Free-for-all forum fails to reach agreement on cutting cost of college
Lawmakers, government officials, university presidents, professors and students gathered on Wednesday for a forum on tuition cuts hosted by the Grand National Party but failed to reach any agreement.
“We are running against the clock as the Education Ministry is to submit its budget bill to the Finance Ministry by the end of the month,” the ruling party’s floor leader and acting chairman Hwang Woo-yea said in his opening speech.
“The in-depth discussions which we will share in today’s forum and over the coming weeks shall affect the future of our country.”
Student council presidents urged the party to carry out its pledge to slash tuition fees by half, whereas school officials argued that the level of governmental support or private donations must be raised first.
“Higher education should be categorized as public sector and thus directly supported by the government,” said Chung Hyun-ho, student council president of Hanyang University.
Chung Hyun-ho (right, standing), representative of Seoul-based university student council presidents, speaks at the forum hosted by the ruling Grand National Party on Wednesday to discuss university tuition cut plans. (Yang Dong-chul/The Korea Herald)
“In order to guarantee financial transparency, the government should apply a tuition cap system and obligate schools to disclose their budget details.”
Kim Soo-rim, leader of the student council at Duksung Women’s University, said that it was more urgent to eradicate corruption in private schools. Tuition fees would inevitably rise again in the coming years otherwise, Kim said.
School administration officials stressed that government a contribution was vital to alleviating the financial burden shouldered by students and parents.
“The level of state support in public education is low in Korea,” said an official of the Korean Council for College Education.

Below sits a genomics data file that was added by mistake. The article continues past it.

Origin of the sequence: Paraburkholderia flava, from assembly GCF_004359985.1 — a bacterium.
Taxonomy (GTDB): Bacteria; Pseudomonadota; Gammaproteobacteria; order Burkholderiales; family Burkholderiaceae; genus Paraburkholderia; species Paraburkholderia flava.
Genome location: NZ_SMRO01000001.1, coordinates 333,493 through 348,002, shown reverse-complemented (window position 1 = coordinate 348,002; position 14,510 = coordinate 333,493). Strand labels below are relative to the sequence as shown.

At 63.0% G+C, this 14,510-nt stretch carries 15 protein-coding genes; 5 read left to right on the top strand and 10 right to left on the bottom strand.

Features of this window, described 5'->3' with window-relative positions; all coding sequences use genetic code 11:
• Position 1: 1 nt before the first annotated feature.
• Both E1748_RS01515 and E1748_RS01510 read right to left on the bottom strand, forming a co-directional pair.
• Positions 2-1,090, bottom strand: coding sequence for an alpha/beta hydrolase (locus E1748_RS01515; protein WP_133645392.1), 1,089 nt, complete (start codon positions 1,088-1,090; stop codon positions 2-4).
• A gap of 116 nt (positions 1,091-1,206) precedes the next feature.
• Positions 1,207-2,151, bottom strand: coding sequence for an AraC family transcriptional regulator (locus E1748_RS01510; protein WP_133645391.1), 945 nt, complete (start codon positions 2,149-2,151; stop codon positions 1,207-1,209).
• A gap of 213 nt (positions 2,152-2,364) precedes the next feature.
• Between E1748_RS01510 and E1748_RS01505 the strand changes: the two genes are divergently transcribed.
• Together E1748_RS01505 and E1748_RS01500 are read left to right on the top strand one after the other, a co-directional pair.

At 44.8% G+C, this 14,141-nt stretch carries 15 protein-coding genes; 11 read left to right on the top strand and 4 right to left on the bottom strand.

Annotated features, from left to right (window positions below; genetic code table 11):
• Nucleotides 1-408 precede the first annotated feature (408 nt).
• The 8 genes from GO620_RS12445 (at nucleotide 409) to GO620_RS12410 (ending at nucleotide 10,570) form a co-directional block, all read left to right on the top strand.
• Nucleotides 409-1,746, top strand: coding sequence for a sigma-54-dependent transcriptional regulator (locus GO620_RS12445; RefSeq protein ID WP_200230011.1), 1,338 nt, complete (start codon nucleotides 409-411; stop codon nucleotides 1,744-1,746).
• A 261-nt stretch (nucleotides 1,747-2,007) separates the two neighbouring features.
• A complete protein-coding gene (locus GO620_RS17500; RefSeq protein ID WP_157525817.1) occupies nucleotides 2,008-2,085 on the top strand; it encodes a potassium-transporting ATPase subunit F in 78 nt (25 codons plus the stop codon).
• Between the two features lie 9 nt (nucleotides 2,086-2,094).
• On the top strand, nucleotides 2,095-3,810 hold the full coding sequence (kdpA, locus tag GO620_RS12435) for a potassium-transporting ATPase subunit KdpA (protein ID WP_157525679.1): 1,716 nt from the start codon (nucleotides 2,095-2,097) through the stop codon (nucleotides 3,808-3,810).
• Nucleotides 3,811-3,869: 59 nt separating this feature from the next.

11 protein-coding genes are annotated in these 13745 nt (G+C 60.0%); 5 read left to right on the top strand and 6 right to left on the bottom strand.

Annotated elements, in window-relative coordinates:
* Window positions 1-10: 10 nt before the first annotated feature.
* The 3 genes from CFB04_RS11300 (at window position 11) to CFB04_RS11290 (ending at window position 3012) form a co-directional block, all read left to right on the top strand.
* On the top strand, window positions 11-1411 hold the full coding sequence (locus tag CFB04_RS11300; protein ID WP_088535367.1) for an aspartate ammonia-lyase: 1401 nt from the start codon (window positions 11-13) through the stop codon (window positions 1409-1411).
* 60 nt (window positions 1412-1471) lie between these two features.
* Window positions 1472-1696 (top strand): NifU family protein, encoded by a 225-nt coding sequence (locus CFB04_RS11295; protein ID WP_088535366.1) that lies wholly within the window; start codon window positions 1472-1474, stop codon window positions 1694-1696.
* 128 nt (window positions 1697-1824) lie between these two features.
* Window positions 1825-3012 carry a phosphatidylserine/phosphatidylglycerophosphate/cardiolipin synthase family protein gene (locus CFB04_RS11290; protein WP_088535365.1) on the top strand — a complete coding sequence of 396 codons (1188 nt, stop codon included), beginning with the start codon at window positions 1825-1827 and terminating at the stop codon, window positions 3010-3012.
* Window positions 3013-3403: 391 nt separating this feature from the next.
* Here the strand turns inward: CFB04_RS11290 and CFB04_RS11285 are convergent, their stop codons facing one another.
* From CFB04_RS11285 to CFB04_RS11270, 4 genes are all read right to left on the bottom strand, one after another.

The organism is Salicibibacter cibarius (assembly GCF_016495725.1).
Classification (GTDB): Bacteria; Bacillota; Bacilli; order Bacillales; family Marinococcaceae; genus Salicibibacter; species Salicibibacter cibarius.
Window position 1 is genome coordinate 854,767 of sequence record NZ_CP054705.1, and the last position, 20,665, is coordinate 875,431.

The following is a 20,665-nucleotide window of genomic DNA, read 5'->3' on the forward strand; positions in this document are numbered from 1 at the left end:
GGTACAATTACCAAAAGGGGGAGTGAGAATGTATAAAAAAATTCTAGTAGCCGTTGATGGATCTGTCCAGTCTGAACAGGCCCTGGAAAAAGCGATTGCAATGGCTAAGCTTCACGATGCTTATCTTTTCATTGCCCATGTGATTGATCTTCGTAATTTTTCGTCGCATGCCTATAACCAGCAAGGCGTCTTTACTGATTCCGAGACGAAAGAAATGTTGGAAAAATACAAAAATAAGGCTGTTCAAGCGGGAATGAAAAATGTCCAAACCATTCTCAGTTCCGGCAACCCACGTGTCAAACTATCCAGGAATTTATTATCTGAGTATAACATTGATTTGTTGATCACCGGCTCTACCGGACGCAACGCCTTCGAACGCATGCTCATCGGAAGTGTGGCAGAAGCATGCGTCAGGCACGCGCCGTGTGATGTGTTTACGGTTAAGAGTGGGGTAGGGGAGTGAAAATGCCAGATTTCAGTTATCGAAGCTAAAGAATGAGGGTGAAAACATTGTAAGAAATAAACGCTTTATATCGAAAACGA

“The administration should invest more in job training programs in a bid to reduce the excessively large number of college and university students and graduates.”
Lee Young-sun, president of Hallym University who also sits on the Korean Council for University Education, warned that schools must not damage their competitiveness with an attempt to lower tuition fees.
Media experts, on the other hand, accused the ruling party of treating the tuition debate politically.
“I doubt that Rep. Hwang Woo-yea is willing to make donations to universities by cutting his own expenses and selling his properties,” said an editorial writer of Dong-A Ilbo.
“It is easy for lawmakers to propose projects which will require a tax raise, for they consume not their money alone but numerous taxpayers’.”
Some lawmakers of the ruling party voiced concern about the party’s haste.
“In the past, lawmakers would thoroughly review their bills to make sure that the contents are socially and financially reasonable,” said Rep. Chung Ui-hwa, emergency policy committee chairman in a senior lawmakers’ meeting.
“I fear that many of our members have recently strived to mimic the opposition camp’s policies without a deeper consideration on the issue.”
The main opposition Democratic Party, which has pledged a more generous tuition cut, also held a general meeting on Wednesday to discuss the issue but failed to reach a consensus.
By Bae Hyun-jung (firstname.lastname@example.org